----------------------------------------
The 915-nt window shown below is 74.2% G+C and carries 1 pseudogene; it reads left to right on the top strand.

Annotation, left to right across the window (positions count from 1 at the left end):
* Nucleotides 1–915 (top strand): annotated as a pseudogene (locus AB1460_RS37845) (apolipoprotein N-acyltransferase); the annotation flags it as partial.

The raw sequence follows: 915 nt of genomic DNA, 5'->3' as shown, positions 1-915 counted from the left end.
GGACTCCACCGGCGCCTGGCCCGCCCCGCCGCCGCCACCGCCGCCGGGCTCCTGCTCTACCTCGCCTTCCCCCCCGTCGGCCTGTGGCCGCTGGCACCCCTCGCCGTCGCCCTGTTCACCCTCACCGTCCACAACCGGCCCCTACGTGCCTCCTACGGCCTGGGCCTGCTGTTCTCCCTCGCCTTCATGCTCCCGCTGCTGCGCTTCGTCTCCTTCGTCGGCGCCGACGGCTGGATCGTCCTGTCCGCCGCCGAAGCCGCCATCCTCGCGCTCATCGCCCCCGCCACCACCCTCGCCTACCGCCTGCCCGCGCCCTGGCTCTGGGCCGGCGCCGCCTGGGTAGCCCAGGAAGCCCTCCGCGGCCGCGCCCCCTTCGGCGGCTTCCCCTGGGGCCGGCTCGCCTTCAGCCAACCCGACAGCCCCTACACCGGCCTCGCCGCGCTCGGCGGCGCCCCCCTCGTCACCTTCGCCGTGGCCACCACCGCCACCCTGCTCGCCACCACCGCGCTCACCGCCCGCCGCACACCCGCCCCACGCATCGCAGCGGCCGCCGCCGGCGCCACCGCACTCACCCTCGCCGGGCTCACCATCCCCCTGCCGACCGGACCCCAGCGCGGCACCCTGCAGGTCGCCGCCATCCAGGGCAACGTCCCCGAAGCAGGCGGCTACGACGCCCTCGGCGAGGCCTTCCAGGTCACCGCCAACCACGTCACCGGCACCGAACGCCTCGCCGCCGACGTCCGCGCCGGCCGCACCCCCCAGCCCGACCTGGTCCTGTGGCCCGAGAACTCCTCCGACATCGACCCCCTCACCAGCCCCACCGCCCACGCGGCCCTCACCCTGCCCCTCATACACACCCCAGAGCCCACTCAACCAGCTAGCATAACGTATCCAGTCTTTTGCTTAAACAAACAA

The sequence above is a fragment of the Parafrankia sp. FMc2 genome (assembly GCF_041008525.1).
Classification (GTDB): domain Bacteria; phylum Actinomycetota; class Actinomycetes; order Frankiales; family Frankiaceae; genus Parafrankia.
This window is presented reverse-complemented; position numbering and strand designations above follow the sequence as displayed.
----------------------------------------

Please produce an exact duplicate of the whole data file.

The 915-nt window shown below is 74.2% G+C and carries 1 pseudogene; it reads left to right on the top strand.

Annotation, left to right across the window (positions count from 1 at the left end):
* Nucleotides 1–915 (top strand): annotated as a pseudogene (locus AB1460_RS37845) (apolipoprotein N-acyltransferase); the annotation flags it as partial.

The raw sequence follows: 915 nt of genomic DNA, 5'->3' as shown, positions 1-915 counted from the left end.
GGACTCCACCGGCGCCTGGCCCGCCCCGCCGCCGCCACCGCCGCCGGGCTCCTGCTCTACCTCGCCTTCCCCCCCGTCGGCCTGTGGCCGCTGGCACCCCTCGCCGTCGCCCTGTTCACCCTCACCGTCCACAACCGGCCCCTACGTGCCTCCTACGGCCTGGGCCTGCTGTTCTCCCTCGCCTTCATGCTCCCGCTGCTGCGCTTCGTCTCCTTCGTCGGCGCCGACGGCTGGATCGTCCTGTCCGCCGCCGAAGCCGCCATCCTCGCGCTCATCGCCCCCGCCACCACCCTCGCCTACCGCCTGCCCGCGCCCTGGCTCTGGGCCGGCGCCGCCTGGGTAGCCCAGGAAGCCCTCCGCGGCCGCGCCCCCTTCGGCGGCTTCCCCTGGGGCCGGCTCGCCTTCAGCCAACCCGACAGCCCCTACACCGGCCTCGCCGCGCTCGGCGGCGCCCCCCTCGTCACCTTCGCCGTGGCCACCACCGCCACCCTGCTCGCCACCACCGCGCTCACCGCCCGCCGCACACCCGCCCCACGCATCGCAGCGGCCGCCGCCGGCGCCACCGCACTCACCCTCGCCGGGCTCACCATCCCCCTGCCGACCGGACCCCAGCGCGGCACCCTGCAGGTCGCCGCCATCCAGGGCAACGTCCCCGAAGCAGGCGGCTACGACGCCCTCGGCGAGGCCTTCCAGGTCACCGCCAACCACGTCACCGGCACCGAACGCCTCGCCGCCGACGTCCGCGCCGGCCGCACCCCCCAGCCCGACCTGGTCCTGTGGCCCGAGAACTCCTCCGACATCGACCCCCTCACCAGCCCCACCGCCCACGCGGCCCTCACCCTGCCCCTCATACACACCCCAGAGCCCACTCAACCAGCTAGCATAACGTATCCAGTCTTTTGCTTAAACAAACAA

The sequence above is a fragment of the Parafrankia sp. FMc2 genome (assembly GCF_041008525.1).
Classification (GTDB): domain Bacteria; phylum Actinomycetota; class Actinomycetes; order Frankiales; family Frankiaceae; genus Parafrankia.
This window is presented reverse-complemented; position numbering and strand designations above follow the sequence as displayed.